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Houston-Austin rail study

From Houston Tomorrow:

The Texas Department of Transportation presented results from a study on the potential for new 110 mph passenger rail service between Houston and Austin, potentially connecting College Station, according to Guidry News and documented in the minutes of the December 16 minutes of the Transportation Policy Council.

The study looked at 4 potential alignments, with the following estimated costs and trip times:
– Austin to Houston directly ($972 million – 2hr 45 minutes).
– Austin to Hempstead, with connecting spur service to Bryan / College Station ($1.255 billion – 3hr 51 minutes).
– Austin to Giddings to Bryan / College Station to Hempstead to Houston (a little over $1.149 billion – 3hr 15 minutes).
– Austin to Brenham to Hempstead to Houston, with a spur to Bryan / College Station ($1.213 billion – 3hr 38 minutes).

All routes assumed two round trip options daily with one train each leaving from Houston and Austin in the morning and evening.

All routes assume that they would not actually be a single ride between the centers of the cities, but would connect to commuter rail systems that some are advocating in each region to go from Austin to Elgin and Houston to a suburban location along 290.

Any plans for intercity rail from Houston to Austin depend upon the connections to the urban cores, according to Harris County Public Infrastructure Department Executive Director Art Storey:

“When you’re in the mass transit / public transportation business, the cheapest option is not always the best option. Sometimes when you’re there, it’s best to spend a little more money and do a little more. I would caution that the cheapest option is not necessarily the best option. The second thing is that I think its great that we’re studying this, but that does leave the hard part. You’re not anywhere when you get to Hempstead in terms of the ridership that would use this facility, so there has to be a lot of coordination. If anything, I think it focuses on the importance of what the Rail District is doing, because that is the hard part, getting from 610 to downtown.  And if you don’t get there, you don’t really have the ridership that is going to justify this whole thing.”

Details derived from audio of meeting, recorded by Guidry News (mp3).

TXDOT Houston Austin Rail Presentation (ppt)

I recommend you look at that PowerPoint presentation, as it illustrates the different options discussed. I have to say, I find this all disappointing. The travel time, even for the direct route, is no better than driving, and I have a hard time seeing how this can be a viable, competitive option if you can’t get there any faster than you could have on your own. Part of the reason for this is the stops in between, in Elgin, Giddings, Brenham, and Hempstead, but mostly because the average speed of the train is not very fast; the Hempstead-Houston segment shows an average train speed of 50 MPH, which needless to say would feel like molasses if you were behind the wheel. I don’t know why that segment is projected to be so slow, I don’t know why they only refer to 109 miles of track when it’s about 150 miles between Austin and Houston on 290, and I don’t know where the “Houston” station would be located; neither, apparently, do they, which is in part what Art Storey’s quote is about. I like and support the idea of rail between Austin and Houston as I do between Dallas and Houston, but I feel like we would have to do better than this. Note that there are three alternate routes proposed as well, all of which go through Bryan/College Station. One of them bypasses Brenham, the others take a round trip to B/CS from either Giddings or Hempstead, which adds considerably to the total travel time; as such, none of these alternates are particularly satisfying, either. I hope there will be more to this than what we have seen so far.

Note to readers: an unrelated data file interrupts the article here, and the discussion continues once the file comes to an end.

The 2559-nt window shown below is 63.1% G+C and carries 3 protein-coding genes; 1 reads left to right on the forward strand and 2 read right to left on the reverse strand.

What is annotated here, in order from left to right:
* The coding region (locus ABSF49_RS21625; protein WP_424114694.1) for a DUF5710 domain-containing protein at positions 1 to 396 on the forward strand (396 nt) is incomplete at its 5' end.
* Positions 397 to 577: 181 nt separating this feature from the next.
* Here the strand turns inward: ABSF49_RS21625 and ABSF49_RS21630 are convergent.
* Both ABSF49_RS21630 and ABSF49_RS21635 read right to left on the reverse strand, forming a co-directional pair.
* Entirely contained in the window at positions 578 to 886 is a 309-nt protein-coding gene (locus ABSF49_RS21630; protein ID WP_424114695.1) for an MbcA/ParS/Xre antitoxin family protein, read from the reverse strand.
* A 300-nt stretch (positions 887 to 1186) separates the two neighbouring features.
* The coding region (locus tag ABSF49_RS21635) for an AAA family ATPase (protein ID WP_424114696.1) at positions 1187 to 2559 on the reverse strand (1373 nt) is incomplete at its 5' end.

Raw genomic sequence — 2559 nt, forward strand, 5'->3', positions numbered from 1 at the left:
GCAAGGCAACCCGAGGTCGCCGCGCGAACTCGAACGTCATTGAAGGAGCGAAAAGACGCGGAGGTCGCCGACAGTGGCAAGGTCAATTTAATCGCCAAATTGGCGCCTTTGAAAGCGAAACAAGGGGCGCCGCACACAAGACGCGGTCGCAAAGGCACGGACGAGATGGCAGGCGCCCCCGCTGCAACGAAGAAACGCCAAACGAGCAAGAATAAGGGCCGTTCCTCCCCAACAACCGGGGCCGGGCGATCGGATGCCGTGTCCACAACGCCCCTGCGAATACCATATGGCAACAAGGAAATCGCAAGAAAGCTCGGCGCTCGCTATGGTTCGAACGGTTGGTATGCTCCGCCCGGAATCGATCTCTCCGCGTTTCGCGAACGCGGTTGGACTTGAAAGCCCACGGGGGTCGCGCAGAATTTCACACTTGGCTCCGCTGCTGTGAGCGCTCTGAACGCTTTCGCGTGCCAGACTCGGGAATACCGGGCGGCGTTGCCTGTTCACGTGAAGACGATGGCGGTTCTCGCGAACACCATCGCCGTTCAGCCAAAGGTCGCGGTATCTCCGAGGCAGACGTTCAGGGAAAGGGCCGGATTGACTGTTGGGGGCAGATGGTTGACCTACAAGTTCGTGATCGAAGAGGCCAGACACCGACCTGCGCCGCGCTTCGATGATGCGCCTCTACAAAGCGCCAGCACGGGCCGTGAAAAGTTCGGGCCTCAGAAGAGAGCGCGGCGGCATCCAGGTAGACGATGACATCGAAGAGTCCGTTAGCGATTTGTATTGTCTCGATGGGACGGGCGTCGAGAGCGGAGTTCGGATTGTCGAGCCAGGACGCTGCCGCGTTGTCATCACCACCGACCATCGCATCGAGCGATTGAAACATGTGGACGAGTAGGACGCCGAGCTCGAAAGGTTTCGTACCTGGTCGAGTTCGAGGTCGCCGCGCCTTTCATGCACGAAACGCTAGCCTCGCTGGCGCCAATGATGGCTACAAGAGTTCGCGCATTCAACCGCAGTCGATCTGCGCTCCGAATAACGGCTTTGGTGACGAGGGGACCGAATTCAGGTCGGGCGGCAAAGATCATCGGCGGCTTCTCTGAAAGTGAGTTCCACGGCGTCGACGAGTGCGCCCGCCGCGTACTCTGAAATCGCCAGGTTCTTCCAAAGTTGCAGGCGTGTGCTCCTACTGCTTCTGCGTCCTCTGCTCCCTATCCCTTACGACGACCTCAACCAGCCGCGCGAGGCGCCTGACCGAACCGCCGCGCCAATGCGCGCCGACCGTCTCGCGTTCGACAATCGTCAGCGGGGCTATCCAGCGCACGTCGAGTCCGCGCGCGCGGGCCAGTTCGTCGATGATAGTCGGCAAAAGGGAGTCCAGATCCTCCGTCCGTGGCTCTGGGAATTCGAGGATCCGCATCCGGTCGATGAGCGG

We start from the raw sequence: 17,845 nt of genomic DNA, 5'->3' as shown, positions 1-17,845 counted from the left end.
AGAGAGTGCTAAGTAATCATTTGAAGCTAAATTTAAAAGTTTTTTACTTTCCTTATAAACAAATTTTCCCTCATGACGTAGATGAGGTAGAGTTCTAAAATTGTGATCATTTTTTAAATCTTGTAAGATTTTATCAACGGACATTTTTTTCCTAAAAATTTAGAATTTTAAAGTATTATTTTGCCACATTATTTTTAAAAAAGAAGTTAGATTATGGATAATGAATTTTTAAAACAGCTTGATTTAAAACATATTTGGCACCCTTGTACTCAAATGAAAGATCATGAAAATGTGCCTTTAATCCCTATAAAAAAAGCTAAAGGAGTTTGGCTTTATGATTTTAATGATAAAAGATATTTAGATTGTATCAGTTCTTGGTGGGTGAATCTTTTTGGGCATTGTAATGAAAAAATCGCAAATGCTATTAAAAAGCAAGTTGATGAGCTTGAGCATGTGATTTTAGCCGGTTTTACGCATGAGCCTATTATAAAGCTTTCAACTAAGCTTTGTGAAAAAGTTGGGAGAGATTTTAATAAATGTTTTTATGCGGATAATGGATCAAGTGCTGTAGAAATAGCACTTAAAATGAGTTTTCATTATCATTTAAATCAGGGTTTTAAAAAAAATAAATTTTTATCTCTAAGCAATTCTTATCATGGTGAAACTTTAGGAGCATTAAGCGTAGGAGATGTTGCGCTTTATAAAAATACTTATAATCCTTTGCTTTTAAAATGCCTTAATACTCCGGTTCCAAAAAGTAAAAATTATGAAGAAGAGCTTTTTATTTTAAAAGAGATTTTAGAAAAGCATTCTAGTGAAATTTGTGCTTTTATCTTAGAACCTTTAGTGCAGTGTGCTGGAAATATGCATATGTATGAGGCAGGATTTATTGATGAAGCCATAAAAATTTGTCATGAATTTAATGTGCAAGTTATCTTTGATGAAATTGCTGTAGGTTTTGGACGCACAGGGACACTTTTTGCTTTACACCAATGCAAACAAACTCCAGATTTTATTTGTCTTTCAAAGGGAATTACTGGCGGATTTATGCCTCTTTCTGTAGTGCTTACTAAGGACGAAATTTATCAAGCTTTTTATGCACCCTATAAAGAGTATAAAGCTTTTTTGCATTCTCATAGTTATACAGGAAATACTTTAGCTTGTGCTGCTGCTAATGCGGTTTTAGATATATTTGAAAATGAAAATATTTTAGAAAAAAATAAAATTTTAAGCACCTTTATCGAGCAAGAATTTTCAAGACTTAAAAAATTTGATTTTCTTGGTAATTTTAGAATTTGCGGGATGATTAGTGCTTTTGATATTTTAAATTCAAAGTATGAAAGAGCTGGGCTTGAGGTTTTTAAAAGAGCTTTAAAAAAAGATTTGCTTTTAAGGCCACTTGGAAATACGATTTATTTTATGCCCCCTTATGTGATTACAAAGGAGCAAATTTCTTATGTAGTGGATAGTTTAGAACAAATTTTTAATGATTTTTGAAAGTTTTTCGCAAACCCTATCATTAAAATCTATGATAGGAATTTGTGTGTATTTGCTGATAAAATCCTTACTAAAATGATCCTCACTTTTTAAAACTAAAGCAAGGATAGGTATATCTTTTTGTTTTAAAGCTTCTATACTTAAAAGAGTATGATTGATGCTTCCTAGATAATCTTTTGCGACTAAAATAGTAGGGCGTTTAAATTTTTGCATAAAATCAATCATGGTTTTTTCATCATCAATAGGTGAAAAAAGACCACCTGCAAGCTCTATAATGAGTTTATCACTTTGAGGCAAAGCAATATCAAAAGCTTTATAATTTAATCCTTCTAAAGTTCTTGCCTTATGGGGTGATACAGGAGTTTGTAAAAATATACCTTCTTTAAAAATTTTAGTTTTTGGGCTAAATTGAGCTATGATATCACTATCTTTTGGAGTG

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6 Comments

  1. RBearSAT says:

    I agree with you Charles. This seems to need a lot more work to make it viable, especially for a price tag of $1 billion. What’s even more interesting is they say they connect to commuter rail systems in both cities. That also seems short-sighted. Commuter rails don’t have near the urban connections as public transportation. If you’re going to be traveling to either city using the system you probably want to connect to something that has better transit options. Otherwise, it’s just easier to drive.

  2. mollusk says:

    If I’m looking at the PowerPoint correctly, part of the reason for the huge travel times through College Station is that the spur options include EVERYONE going up to Aggieland, and then back the way they came. That is just a non starter.

  3. Mollusk – Yes, that’s my interpretation as well, except for the one alignment that skips Brenham. I agree, adding in a side trip to B/CS is a non-starter – either make it part of the main route, or skip it.

  4. bedmondson says:

    I think there is a bit of confusion here. Usually when rail is talked about between cities it is “high speed” rail that is considered. This TXDOT presentation is instead referring to essentially putting people on a UPRR track. These tracks are designed more for moving large loads rather than people. And relatively speaking 1 billion is far cheaper than the cost of a true high speed rail.

  5. […] commuters with no way to get to wherever they’re going. This is the same basic concern that a commuter or passenger rail line along 290 would have, so when that issue gets resolved then there can be further progress made on a […]

  6. […] I said before, I think any rail line between Houston and Austin that takes longer to drive is highly unlikely to […]